Letters to the Editor – March 2018
Tallow Tree Response
Good grief! when it is not the varroa, it is legislators who actually want to kill the tallow tree. Our fellow beeks in Louisiana and Texas are heavily dependent on the tallow tree [which, unfortunately does not grow here :-( ].
Apparently, the tallow tree is an invasive species introduced from China. It colonized marginal lands that had a lot of brackish water along the Gulf. It is very good for honey bees, providing a huge portion of the honey that is produced in Texas and Louisiana.
Adding another invasive species to deal with this one may not be the smartest thing to do. This Tallow tree is a pretty tough cookie, so what if the flea beetle they introduce to kill tallow trees gets to like some other tree? They have learned nothing from the rabbit invasion of Australia? And it is not the first time legislators have tried to “correct” a ‘problem’ by inviting another interloper.
Sometimes, it may make sense to interfere, but folks had better realize that there are a host of plants and critters that are non-native and that are very good. I’ll just mention 2 for us: The Honey Bee and Clover. If interested, you may want to read on:
I realize the problem of ‘invasives’ is going to be debated forever. We should probably deal with it species by species, and deal with it a whole lot sooner.
Comment in Response to “Tallow Under Threat”
Well, that’s how the libtards are, they get on a subject, and don’t let go until they destroy and get their way. Nothing is sacred anymore, not even the bees! One cause over the other. There is no trust in Maw Nature to take care of things, just human arrogance.
Individuals will take care of the bees, hopefully. That’s their only recourse, because really, does the government care? It’s all the money, where the money trail is, now they get their way.
Same as with Monsanto, etc., and bee people support Monsanto, the very people who destroy the bees. Go figure. The circle turns.
Response to “H.2113 Must fly in Massachusetts”
by Howard Scott, January issue, American Bee Journal, page 15
I applaud the efforts of all who are concerned for honey bees and insects in general. There has been much research and discussion concerning pesticides and neonics. As an EAS master beekeeper and President of Westmoreland County Beekeepers Association I try to familiarize myself with these types of articles because I am routinely questioned on them at beekeeper meetings. I have no ties to either environmental groups or to chemical companies. I have only a desire to acquire knowledge and, in turn, share that knowledge.
In reading Howard Scott’s article, I found several interesting comments that made me, and hopefully others, question the validity of the entire article. Where Mr. Scott referenced Callahan’s comment “homeowners will dump 50 lbs. of the stuff (neonics) on their lawns” followed by “the science is settled”, my mind immediately red flagged the entire article. Fifty pounds of neonics would amount to an unreasonable amount for a lawn. Fifty pounds would be more than what a farmer would have on seed coated corn for over 5000 acres according to North Carolina University research report “Neonicotinoid Insecticide Seed Coatings for Protection of Planted Corn Kernels and Seedlings”, Gaucho imidacloprid would be applied at a rate of .0088 pounds per acre.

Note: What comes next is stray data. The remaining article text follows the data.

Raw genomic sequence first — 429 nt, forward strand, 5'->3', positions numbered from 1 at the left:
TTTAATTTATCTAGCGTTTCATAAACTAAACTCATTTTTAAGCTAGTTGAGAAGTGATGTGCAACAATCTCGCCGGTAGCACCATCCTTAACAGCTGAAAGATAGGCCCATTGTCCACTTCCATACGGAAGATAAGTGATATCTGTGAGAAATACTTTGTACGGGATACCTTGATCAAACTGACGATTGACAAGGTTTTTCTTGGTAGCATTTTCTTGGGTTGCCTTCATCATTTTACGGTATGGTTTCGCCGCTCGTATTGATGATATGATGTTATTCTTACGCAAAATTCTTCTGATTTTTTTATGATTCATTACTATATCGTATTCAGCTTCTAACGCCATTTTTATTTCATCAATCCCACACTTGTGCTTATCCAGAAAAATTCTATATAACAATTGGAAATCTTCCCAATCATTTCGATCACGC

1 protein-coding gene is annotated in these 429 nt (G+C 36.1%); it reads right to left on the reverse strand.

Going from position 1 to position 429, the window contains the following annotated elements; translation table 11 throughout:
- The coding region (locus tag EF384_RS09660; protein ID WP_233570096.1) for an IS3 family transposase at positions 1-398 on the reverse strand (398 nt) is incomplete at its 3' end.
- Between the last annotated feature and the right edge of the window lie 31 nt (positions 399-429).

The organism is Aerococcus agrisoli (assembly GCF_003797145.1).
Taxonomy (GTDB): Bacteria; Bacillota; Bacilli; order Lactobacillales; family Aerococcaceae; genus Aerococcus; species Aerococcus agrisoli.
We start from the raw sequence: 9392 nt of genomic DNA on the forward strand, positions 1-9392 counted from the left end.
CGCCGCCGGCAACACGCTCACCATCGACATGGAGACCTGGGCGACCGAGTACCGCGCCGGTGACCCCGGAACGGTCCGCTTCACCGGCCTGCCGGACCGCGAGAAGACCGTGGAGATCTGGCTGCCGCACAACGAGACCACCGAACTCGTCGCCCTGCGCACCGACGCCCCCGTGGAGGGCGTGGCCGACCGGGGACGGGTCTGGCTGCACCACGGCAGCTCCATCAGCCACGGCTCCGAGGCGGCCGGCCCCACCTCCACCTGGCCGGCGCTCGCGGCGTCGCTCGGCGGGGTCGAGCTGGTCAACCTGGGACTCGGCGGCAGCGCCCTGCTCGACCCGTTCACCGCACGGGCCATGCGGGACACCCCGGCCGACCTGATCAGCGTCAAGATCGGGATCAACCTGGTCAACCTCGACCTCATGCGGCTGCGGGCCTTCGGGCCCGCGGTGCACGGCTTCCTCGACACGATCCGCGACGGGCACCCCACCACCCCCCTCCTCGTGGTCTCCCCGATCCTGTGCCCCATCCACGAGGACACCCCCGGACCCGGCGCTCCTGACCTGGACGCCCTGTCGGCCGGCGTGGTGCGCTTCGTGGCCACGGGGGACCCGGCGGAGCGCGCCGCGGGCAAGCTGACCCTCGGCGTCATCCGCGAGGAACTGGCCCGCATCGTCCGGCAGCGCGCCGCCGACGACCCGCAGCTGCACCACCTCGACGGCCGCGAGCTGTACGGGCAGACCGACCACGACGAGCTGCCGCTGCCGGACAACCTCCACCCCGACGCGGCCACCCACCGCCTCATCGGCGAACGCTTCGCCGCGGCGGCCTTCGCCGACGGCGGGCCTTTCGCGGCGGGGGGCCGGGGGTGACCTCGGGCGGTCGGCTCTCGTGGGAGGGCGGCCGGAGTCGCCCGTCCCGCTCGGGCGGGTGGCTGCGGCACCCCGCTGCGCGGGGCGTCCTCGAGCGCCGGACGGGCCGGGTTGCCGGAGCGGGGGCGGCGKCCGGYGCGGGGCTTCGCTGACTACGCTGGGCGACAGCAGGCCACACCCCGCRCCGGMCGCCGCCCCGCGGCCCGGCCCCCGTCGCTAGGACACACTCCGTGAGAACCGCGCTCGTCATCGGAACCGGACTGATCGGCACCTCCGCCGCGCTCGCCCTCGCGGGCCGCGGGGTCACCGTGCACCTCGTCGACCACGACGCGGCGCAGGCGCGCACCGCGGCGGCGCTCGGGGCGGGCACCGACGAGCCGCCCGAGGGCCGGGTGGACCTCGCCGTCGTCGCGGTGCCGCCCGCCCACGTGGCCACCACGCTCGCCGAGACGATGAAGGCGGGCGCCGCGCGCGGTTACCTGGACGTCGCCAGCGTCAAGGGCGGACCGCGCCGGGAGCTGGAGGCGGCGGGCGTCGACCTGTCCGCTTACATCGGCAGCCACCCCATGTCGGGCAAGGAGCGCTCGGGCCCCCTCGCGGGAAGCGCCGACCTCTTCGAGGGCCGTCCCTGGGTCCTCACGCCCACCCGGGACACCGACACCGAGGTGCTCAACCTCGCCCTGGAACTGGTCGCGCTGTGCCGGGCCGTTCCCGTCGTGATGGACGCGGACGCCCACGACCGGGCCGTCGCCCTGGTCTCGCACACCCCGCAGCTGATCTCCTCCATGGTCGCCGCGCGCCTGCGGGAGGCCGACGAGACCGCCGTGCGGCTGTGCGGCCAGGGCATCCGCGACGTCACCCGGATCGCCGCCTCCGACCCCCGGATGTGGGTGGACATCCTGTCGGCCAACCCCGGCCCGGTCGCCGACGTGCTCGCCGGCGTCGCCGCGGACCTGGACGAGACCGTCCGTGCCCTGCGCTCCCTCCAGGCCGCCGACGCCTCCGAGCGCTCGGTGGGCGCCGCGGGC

I found such irony in the comment that “the science is settled” when fifty pages later in the same journal where Adrian Horridge’s study on bee vision factually and scientifically disputed Karl von Frisch’s 100 year old settled science on bee vision. Agenda driven “science” has used the term “the science is settled” in many different causes.
Mr. Scott goes on to refute limited issues with neonics in Australia. Quoting a beekeeper who says that the center of Australia is where the farming is done and the beekeepers keep bees along the coast, therefore the bees are not in contact with the neonics, shows a lack of verification of the facts. The central area of Australia makes up 70% of Australia’s continent and is mostly arid or semi-arid land often referred to as the outback. Australian beekeepers move bees to the outback for Naunya (eucalyptus) trees and other scrub brush. However, the Australian wheat belt stretches for nearly 3000 miles along the temperate region on the southern coast. Almond, citrus, apples, melons, as well as other crops treated with neonics are all pollinated by Australian beekeepers.
Australian beekeepers keep bees amid neonic use and have no varroa. Neonics are not a problem in Australia. American and European beekeepers keep bees amid neonic use and have varroa. Why would we conclude neonics are the problem almost everywhere varroa are a problem when neonics do not cause the same problem in Australia?
The article goes on to say that beekeepers weren’t well represented on Mass, H731. According to “maleg
islature. gov/Bills/189 /House”, the committee shall be comprised of representatives of 2 county beekeeper associations, a cranberry grower, an ….